Bhagavata Melam is an ancient art form that collaborates three forms of performing arts; Music, Dance, Drama.
Bhagavata Mela has thrived for over five centuries. Over time, it has gathered an audience of its own. The most unique aspect of this art is the fact that all the performers belong to the male gender. Even feminine roles are donned by men. Another unique feature of Bhagatha Mela is its non-commercial attempt of promoting art and culture. Over the years, the art has been performed with a pure intention of dedication and devotion to Lord Sri Lakshmi Narasimha. Bhagavatha Mela is a treat for the eyes and the ears. To the art connoisseur, it pleases all senses.
The Bhagavatas of Melattur were male Brahmin priests who had been performing the ancient art of Bhagavata Mela as ritualistic worship of Lord Vishnu, the Protector of the Universe. Among the noted descendant of these Bhagavatas is the renowned Melattur Venkatarama Sastry, composer of at least 10 Bhagavata Mela dance dramas, whose works are the most prolifically performed today and stand testimony to the richness, grandeur and devotion inherent in this unique tradition. In addition to Melattur, Bhagavata Mela is being or has been performed traditionally in Oothukkadu, Thepperumanallur, Soolamangalam, Saliyamangalam and Mannargudi, in addition to performances that took place in Thanjavur palaces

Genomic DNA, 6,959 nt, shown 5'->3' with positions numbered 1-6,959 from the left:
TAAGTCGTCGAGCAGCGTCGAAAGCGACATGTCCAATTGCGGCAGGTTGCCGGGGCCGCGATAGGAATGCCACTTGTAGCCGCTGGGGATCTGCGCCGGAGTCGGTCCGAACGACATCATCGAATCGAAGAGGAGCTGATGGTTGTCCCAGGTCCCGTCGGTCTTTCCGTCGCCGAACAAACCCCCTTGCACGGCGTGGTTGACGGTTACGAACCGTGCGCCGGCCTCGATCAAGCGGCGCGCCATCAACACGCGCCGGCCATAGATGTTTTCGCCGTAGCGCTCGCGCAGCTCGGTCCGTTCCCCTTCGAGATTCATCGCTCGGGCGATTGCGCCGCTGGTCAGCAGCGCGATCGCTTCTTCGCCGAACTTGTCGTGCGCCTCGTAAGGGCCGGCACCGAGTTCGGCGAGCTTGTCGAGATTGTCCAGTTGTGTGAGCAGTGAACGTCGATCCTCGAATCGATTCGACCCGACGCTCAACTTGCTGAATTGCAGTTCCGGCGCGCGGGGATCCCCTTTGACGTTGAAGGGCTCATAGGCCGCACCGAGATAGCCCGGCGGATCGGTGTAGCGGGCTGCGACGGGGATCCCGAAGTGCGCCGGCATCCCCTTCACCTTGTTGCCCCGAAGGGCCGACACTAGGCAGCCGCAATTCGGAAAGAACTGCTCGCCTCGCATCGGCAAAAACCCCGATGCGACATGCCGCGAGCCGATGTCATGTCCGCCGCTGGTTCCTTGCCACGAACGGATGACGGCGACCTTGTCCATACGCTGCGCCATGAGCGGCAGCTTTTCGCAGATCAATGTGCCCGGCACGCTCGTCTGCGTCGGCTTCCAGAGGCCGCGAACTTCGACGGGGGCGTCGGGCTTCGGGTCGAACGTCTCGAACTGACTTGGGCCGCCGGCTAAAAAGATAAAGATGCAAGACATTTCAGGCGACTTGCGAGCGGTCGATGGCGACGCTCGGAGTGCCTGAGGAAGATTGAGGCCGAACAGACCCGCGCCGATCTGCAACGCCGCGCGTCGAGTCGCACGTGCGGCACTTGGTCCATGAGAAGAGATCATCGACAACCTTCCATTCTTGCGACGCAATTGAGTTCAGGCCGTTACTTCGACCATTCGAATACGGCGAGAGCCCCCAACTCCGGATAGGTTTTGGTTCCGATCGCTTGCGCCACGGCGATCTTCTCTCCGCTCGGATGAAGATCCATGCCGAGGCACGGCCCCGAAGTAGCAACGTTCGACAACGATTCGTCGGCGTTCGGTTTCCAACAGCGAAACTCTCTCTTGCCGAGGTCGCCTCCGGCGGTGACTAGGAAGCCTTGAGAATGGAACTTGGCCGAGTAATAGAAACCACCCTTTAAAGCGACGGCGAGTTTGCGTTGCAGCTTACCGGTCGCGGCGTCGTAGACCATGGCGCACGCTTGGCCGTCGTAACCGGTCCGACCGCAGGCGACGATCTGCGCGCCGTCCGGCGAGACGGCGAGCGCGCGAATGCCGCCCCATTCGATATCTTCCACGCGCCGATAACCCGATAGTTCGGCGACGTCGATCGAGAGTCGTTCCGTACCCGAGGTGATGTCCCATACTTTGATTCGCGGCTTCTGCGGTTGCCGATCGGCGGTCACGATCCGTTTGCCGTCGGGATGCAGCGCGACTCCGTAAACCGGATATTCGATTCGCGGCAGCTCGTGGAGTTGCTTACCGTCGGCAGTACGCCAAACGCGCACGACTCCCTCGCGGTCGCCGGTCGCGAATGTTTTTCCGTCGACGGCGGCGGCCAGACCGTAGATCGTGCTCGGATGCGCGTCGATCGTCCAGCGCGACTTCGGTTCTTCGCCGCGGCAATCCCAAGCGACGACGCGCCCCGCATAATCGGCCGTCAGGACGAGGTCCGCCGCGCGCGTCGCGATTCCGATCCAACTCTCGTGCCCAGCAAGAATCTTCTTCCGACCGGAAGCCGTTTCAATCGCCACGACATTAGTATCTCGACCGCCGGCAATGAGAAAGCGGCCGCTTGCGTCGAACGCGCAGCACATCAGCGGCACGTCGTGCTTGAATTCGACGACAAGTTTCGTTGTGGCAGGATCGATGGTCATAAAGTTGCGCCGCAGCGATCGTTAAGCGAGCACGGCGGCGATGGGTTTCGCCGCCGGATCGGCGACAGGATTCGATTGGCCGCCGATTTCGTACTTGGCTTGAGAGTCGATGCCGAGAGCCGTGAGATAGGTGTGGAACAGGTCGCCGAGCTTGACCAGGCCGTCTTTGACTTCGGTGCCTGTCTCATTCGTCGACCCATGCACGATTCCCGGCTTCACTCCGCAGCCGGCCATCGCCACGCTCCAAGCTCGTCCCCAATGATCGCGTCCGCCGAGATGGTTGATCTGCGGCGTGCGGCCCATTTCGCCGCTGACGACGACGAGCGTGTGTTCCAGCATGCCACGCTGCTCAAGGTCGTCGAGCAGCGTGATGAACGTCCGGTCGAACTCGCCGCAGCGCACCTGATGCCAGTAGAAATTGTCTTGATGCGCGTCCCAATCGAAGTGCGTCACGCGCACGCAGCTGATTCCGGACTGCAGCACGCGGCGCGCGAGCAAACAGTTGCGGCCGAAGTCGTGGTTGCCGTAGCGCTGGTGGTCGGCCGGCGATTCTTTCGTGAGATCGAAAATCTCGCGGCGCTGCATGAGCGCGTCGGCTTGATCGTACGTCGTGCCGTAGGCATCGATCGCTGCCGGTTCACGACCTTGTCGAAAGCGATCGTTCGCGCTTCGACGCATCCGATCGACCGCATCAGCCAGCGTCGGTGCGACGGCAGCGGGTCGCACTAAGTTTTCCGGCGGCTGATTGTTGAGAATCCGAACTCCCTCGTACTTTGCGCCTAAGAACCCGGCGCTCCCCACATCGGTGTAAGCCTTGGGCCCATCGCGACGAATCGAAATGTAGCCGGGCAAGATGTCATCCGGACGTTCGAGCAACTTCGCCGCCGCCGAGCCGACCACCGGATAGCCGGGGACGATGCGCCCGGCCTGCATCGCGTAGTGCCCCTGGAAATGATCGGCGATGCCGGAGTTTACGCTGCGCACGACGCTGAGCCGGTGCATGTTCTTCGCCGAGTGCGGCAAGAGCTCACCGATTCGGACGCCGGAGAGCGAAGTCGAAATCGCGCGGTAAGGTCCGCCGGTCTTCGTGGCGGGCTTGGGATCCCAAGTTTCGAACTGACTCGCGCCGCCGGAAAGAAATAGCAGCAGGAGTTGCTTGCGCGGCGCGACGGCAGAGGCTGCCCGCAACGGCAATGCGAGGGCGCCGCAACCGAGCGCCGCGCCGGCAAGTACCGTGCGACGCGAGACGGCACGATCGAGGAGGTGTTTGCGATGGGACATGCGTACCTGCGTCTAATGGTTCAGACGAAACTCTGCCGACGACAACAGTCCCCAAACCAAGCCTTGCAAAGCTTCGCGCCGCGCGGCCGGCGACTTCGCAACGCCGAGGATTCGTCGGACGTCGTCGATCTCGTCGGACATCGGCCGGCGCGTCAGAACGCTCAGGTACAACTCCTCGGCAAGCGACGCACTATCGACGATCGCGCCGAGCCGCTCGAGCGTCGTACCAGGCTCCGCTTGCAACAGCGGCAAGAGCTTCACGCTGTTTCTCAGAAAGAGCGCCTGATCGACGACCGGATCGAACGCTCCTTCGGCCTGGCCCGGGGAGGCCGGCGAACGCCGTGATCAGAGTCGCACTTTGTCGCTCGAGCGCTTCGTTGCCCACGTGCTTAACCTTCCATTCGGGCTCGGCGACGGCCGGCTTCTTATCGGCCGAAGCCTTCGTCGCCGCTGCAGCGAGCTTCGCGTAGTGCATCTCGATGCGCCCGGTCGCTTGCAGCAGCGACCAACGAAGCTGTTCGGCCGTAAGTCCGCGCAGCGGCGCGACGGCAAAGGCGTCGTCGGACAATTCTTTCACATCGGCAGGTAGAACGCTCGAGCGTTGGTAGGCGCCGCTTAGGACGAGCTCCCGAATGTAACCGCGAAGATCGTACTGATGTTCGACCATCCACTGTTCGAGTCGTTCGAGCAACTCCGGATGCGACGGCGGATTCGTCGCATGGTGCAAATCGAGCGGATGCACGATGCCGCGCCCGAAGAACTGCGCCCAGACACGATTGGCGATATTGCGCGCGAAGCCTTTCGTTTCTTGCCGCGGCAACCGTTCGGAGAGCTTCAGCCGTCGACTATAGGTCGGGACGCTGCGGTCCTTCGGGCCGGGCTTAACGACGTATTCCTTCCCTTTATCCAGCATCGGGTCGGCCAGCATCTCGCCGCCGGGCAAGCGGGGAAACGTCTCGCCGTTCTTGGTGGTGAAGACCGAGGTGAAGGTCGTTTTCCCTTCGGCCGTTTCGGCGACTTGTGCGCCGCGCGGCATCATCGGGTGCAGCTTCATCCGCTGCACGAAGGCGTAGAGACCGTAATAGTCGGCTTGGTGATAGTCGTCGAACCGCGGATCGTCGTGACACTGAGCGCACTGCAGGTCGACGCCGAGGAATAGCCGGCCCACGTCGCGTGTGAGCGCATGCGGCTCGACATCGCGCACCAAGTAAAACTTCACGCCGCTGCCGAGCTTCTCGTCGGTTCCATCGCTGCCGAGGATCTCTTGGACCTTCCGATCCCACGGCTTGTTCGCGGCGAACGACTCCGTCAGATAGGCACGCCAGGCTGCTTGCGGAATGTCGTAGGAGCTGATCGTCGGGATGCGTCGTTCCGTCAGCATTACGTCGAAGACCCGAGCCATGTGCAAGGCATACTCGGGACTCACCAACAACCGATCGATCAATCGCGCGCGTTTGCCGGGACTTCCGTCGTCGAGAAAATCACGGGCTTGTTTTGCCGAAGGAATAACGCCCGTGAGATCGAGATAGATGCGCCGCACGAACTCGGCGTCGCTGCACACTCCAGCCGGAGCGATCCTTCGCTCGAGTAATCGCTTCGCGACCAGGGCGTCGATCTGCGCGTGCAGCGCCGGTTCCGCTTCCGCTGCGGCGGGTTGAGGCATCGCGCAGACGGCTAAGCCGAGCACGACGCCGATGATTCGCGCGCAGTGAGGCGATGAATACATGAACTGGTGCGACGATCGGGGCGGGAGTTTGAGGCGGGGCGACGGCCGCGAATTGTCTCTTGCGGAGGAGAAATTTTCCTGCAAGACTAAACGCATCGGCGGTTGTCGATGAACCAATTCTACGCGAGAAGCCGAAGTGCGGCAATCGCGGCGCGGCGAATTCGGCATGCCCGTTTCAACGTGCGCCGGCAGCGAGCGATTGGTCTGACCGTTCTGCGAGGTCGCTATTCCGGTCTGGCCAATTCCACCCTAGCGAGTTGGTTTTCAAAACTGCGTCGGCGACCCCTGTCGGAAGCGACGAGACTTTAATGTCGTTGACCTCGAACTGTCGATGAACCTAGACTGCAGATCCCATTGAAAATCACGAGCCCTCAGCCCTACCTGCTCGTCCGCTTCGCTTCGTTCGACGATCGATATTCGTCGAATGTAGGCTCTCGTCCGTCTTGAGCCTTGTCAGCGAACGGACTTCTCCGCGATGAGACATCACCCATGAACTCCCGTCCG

1. Bhagavatas are devoted to Lord Lakshmi Narasimha Swami as their Ishta Devata.
2. Bhagavatas are not an itinerant group, though there are records of their performances for the royal patrons.
3. Bhagavatas are not professional performers. They are landowners or otherwise engaged for the rest of the year. The dancers of the Bhagavata Mela troupe do not accept monetary rewards for their participation.
4. All the participants were male Brahmins.
5. Certain roles are inherited by the actor and are a precious heirloom handed over by father to son. This tradition is followed even today.
6. Melattur natakams focus on the divine sentiment (bhakti). Even though there are dramas in the current repertoire of the Sangam which focus on romance (shringara: such as Sakuntalam of King Ekoji II), Bhakti is the overarching emotional focus of all performances.
7. Melattur composers of the period of and before Sadguru Sri Thyagaraja Swami created dance forms such as Swarajati, Shabdam and Thillana. These were later adapted as suitable for dance by Sadir dancers and incorporated into present-day Bharatanatyam and Kuchipudi.